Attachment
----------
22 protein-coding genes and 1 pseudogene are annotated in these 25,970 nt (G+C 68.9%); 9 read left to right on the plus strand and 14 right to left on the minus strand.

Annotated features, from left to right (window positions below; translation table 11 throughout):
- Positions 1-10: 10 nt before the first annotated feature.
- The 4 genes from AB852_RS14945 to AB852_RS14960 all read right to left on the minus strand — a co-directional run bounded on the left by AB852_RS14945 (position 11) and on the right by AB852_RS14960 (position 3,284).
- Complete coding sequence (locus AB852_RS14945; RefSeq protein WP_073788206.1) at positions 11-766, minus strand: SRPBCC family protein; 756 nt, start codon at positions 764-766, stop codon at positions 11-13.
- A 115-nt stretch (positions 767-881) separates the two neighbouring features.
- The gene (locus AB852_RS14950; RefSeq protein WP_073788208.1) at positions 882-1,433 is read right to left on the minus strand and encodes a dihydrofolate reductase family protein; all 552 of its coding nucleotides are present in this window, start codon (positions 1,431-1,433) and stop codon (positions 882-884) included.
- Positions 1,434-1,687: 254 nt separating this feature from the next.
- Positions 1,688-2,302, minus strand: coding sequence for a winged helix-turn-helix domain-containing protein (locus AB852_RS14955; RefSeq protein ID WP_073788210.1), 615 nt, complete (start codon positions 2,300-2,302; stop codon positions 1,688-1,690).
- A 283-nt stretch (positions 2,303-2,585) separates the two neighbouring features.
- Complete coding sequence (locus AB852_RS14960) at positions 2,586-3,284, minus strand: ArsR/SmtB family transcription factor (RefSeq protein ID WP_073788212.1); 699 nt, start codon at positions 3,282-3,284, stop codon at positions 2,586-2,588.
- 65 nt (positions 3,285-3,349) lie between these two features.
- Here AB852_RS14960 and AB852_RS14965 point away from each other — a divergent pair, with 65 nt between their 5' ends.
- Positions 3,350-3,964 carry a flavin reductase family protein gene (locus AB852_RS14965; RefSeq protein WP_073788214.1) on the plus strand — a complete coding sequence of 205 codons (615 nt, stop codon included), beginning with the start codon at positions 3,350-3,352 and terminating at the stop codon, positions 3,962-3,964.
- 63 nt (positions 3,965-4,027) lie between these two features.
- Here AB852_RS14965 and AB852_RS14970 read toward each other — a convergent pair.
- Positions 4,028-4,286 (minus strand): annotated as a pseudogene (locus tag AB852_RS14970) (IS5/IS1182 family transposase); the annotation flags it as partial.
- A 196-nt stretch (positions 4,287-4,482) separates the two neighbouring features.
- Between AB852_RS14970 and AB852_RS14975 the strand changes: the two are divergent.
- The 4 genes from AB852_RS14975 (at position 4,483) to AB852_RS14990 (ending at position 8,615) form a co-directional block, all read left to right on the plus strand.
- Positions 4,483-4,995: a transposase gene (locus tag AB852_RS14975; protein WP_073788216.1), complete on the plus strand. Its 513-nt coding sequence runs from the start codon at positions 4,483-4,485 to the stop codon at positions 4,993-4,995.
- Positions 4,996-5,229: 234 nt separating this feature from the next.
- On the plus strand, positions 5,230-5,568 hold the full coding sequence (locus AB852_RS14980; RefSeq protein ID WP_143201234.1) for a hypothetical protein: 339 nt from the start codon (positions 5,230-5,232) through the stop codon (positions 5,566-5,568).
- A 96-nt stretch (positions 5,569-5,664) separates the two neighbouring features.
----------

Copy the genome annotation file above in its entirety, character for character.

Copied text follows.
22 protein-coding genes and 1 pseudogene are annotated in these 25,970 nt (G+C 68.9%); 9 read left to right on the plus strand and 14 right to left on the minus strand.

Annotated features, from left to right (window positions below; translation table 11 throughout):
- Positions 1-10: 10 nt before the first annotated feature.
- The 4 genes from AB852_RS14945 to AB852_RS14960 all read right to left on the minus strand — a co-directional run bounded on the left by AB852_RS14945 (position 11) and on the right by AB852_RS14960 (position 3,284).
- Complete coding sequence (locus AB852_RS14945; RefSeq protein WP_073788206.1) at positions 11-766, minus strand: SRPBCC family protein; 756 nt, start codon at positions 764-766, stop codon at positions 11-13.
- A 115-nt stretch (positions 767-881) separates the two neighbouring features.
- The gene (locus AB852_RS14950; RefSeq protein WP_073788208.1) at positions 882-1,433 is read right to left on the minus strand and encodes a dihydrofolate reductase family protein; all 552 of its coding nucleotides are present in this window, start codon (positions 1,431-1,433) and stop codon (positions 882-884) included.
- Positions 1,434-1,687: 254 nt separating this feature from the next.
- Positions 1,688-2,302, minus strand: coding sequence for a winged helix-turn-helix domain-containing protein (locus AB852_RS14955; RefSeq protein ID WP_073788210.1), 615 nt, complete (start codon positions 2,300-2,302; stop codon positions 1,688-1,690).
- A 283-nt stretch (positions 2,303-2,585) separates the two neighbouring features.
- Complete coding sequence (locus AB852_RS14960) at positions 2,586-3,284, minus strand: ArsR/SmtB family transcription factor (RefSeq protein ID WP_073788212.1); 699 nt, start codon at positions 3,282-3,284, stop codon at positions 2,586-2,588.
- 65 nt (positions 3,285-3,349) lie between these two features.
- Here AB852_RS14960 and AB852_RS14965 point away from each other — a divergent pair, with 65 nt between their 5' ends.
- Positions 3,350-3,964 carry a flavin reductase family protein gene (locus AB852_RS14965; RefSeq protein WP_073788214.1) on the plus strand — a complete coding sequence of 205 codons (615 nt, stop codon included), beginning with the start codon at positions 3,350-3,352 and terminating at the stop codon, positions 3,962-3,964.
- 63 nt (positions 3,965-4,027) lie between these two features.
- Here AB852_RS14965 and AB852_RS14970 read toward each other — a convergent pair.
- Positions 4,028-4,286 (minus strand): annotated as a pseudogene (locus tag AB852_RS14970) (IS5/IS1182 family transposase); the annotation flags it as partial.
- A 196-nt stretch (positions 4,287-4,482) separates the two neighbouring features.
- Between AB852_RS14970 and AB852_RS14975 the strand changes: the two are divergent.
- The 4 genes from AB852_RS14975 (at position 4,483) to AB852_RS14990 (ending at position 8,615) form a co-directional block, all read left to right on the plus strand.
- Positions 4,483-4,995: a transposase gene (locus tag AB852_RS14975; protein WP_073788216.1), complete on the plus strand. Its 513-nt coding sequence runs from the start codon at positions 4,483-4,485 to the stop codon at positions 4,993-4,995.
- Positions 4,996-5,229: 234 nt separating this feature from the next.
- On the plus strand, positions 5,230-5,568 hold the full coding sequence (locus AB852_RS14980; RefSeq protein ID WP_143201234.1) for a hypothetical protein: 339 nt from the start codon (positions 5,230-5,232) through the stop codon (positions 5,566-5,568).
- A 96-nt stretch (positions 5,569-5,664) separates the two neighbouring features.